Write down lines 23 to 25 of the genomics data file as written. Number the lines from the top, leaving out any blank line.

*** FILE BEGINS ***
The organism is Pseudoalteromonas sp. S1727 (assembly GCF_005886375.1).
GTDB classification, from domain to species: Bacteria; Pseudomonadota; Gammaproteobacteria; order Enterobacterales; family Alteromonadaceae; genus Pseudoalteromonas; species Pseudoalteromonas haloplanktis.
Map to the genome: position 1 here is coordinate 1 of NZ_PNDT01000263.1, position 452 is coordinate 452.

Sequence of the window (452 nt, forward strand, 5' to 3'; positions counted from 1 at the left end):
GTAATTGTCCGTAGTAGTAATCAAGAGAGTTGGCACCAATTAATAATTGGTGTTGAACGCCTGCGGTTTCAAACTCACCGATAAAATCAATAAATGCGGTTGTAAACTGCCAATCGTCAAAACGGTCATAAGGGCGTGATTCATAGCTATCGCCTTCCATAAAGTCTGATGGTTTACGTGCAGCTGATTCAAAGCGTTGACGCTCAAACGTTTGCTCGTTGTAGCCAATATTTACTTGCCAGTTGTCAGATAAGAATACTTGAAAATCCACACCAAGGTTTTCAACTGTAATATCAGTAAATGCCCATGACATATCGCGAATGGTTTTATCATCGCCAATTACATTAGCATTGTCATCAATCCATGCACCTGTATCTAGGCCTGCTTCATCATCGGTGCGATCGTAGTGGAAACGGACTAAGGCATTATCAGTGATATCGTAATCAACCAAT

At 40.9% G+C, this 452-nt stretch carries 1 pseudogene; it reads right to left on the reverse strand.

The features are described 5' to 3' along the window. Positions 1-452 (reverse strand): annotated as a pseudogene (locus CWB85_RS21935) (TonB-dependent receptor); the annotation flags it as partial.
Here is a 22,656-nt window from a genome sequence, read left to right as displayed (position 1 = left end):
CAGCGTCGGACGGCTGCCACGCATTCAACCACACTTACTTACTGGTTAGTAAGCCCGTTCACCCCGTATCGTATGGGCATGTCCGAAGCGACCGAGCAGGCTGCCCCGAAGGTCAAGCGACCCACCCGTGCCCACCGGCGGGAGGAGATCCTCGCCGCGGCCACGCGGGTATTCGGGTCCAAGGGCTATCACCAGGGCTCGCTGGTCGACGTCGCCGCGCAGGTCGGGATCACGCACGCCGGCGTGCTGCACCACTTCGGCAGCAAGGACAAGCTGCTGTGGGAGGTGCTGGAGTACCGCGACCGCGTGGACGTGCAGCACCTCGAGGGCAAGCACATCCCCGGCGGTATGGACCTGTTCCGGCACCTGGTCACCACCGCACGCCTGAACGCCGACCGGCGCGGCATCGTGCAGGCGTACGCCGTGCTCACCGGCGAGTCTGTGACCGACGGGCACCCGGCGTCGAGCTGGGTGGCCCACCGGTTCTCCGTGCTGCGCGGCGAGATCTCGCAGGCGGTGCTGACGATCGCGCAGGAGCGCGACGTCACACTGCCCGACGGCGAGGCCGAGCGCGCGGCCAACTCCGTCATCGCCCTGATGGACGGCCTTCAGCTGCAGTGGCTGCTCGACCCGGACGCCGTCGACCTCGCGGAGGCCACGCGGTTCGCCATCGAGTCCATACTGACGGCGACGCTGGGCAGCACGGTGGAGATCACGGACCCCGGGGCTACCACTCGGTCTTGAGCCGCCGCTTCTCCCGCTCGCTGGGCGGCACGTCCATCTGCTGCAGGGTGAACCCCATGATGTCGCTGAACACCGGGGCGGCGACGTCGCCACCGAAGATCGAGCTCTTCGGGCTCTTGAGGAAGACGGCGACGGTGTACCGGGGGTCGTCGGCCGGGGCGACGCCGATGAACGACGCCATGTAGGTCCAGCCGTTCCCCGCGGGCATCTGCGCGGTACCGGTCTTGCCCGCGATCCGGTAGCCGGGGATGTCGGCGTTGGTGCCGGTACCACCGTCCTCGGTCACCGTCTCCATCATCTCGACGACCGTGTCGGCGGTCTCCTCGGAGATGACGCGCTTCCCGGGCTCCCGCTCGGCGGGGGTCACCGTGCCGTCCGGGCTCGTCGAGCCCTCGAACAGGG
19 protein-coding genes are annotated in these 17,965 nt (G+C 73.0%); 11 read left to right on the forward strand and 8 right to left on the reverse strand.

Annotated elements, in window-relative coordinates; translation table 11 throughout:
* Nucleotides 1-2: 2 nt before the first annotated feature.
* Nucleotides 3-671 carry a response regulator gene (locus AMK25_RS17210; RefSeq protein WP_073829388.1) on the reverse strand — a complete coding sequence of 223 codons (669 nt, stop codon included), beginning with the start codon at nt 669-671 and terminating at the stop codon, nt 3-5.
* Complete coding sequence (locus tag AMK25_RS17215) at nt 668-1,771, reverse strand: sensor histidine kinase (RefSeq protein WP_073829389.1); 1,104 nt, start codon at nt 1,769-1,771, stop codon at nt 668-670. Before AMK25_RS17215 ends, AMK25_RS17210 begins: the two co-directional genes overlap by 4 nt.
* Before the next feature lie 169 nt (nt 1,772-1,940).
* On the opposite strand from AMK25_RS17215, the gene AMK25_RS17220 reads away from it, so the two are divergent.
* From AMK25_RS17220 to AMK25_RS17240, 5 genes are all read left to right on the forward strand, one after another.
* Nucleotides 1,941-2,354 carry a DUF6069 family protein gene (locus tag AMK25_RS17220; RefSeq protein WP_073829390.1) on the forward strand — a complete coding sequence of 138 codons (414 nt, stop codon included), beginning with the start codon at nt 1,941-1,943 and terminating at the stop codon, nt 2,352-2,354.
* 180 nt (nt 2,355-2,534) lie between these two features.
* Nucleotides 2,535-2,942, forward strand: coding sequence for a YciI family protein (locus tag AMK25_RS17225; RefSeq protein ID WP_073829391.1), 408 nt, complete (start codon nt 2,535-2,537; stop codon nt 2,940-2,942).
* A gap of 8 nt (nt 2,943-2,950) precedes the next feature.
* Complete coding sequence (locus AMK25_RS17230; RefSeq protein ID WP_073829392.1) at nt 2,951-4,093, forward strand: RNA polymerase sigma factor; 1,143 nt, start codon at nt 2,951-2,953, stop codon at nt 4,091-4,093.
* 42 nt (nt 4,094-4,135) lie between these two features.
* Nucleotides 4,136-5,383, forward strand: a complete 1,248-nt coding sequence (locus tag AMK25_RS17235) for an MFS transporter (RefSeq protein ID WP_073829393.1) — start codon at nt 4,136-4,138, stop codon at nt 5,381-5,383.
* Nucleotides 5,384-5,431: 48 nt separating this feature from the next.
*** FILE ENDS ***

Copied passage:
* 42 nt (nt 4,094-4,135) lie between these two features.
* Nucleotides 4,136-5,383, forward strand: a complete 1,248-nt coding sequence (locus tag AMK25_RS17235) for an MFS transporter (RefSeq protein ID WP_073829393.1) — start codon at nt 4,136-4,138, stop codon at nt 5,381-5,383.
* Nucleotides 5,384-5,431: 48 nt separating this feature from the next.